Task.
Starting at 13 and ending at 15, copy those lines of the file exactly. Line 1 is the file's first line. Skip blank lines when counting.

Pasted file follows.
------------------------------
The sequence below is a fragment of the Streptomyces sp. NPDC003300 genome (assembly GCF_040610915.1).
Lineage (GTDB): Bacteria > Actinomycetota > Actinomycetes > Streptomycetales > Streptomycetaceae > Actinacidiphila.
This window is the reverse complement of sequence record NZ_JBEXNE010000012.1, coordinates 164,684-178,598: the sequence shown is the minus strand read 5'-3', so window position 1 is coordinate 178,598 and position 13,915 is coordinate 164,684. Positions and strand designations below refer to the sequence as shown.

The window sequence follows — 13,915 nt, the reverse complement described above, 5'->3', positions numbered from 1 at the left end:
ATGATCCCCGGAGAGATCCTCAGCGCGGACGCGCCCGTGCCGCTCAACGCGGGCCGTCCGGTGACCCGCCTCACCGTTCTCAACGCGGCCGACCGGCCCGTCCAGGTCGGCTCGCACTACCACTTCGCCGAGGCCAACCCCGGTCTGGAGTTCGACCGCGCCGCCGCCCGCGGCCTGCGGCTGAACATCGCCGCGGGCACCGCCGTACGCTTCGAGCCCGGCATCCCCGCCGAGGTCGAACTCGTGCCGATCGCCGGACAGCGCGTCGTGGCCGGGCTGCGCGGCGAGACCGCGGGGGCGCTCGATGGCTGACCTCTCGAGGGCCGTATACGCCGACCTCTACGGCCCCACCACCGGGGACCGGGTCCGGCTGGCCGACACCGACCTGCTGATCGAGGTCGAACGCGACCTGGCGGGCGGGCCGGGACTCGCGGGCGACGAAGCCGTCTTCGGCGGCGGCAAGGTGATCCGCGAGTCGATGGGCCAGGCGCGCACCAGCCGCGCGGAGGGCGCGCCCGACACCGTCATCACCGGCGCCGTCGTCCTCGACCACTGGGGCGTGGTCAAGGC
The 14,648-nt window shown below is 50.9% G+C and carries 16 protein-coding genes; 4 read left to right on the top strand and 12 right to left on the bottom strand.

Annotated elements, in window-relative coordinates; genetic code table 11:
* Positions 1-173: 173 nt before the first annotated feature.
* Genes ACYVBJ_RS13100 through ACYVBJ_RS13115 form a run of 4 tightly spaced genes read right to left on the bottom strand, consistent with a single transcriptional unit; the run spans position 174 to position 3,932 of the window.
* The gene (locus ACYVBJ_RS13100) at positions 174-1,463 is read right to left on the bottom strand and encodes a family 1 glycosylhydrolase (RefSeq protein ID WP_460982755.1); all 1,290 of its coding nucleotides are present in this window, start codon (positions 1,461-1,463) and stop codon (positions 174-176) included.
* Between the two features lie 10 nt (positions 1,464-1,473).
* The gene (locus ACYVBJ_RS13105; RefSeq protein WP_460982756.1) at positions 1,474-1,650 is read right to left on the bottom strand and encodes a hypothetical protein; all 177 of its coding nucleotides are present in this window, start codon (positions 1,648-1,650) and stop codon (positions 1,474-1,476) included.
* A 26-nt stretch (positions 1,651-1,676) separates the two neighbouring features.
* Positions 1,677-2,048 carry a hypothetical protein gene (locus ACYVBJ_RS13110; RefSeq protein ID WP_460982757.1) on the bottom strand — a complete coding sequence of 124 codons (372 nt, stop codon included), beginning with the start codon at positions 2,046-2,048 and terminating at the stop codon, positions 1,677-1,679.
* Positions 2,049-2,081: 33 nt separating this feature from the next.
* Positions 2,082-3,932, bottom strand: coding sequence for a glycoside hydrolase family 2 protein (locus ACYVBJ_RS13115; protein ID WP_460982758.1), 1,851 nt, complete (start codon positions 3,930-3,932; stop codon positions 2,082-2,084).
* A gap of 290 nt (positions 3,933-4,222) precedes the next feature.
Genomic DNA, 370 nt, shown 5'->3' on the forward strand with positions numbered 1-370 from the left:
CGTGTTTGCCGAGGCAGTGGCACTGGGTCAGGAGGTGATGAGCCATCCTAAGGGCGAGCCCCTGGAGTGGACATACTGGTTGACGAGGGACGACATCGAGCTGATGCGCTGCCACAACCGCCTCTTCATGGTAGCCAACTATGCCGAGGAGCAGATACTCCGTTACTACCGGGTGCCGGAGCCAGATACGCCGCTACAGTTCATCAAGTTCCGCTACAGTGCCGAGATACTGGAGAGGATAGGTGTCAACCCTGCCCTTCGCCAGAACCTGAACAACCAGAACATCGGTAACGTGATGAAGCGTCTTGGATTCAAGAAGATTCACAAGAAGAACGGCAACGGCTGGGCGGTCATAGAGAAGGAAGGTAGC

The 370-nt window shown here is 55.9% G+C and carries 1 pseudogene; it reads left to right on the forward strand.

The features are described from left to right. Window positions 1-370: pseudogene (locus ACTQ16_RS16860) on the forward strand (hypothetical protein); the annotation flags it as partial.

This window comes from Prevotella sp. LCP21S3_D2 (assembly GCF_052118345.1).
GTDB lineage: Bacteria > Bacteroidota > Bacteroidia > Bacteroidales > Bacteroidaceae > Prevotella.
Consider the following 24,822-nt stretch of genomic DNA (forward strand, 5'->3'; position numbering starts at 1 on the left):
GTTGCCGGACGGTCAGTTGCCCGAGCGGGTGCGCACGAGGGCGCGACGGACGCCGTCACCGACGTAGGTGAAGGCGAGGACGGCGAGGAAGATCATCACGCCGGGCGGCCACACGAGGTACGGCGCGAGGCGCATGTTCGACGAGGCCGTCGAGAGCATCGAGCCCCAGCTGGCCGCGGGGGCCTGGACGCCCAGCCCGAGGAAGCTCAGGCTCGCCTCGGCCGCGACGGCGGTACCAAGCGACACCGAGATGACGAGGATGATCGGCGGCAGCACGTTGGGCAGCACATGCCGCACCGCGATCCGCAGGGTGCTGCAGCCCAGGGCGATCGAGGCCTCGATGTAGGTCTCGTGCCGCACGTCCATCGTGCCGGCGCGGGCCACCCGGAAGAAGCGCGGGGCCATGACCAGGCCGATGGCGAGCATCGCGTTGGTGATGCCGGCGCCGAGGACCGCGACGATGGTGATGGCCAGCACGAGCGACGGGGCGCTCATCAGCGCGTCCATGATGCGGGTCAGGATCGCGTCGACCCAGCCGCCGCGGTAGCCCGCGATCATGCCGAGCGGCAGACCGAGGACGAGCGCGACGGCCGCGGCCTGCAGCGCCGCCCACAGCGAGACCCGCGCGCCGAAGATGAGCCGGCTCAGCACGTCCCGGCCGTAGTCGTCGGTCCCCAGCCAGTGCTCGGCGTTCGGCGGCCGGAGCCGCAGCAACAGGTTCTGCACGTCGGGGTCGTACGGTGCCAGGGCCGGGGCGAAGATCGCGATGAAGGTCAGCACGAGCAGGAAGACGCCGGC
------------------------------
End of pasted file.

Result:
* A 26-nt stretch (positions 1,651-1,676) separates the two neighbouring features.
* Positions 1,677-2,048 carry a hypothetical protein gene (locus ACYVBJ_RS13110; RefSeq protein ID WP_460982757.1) on the bottom strand — a complete coding sequence of 124 codons (372 nt, stop codon included), beginning with the start codon at positions 2,046-2,048 and terminating at the stop codon, positions 1,677-1,679.
* Positions 2,049-2,081: 33 nt separating this feature from the next.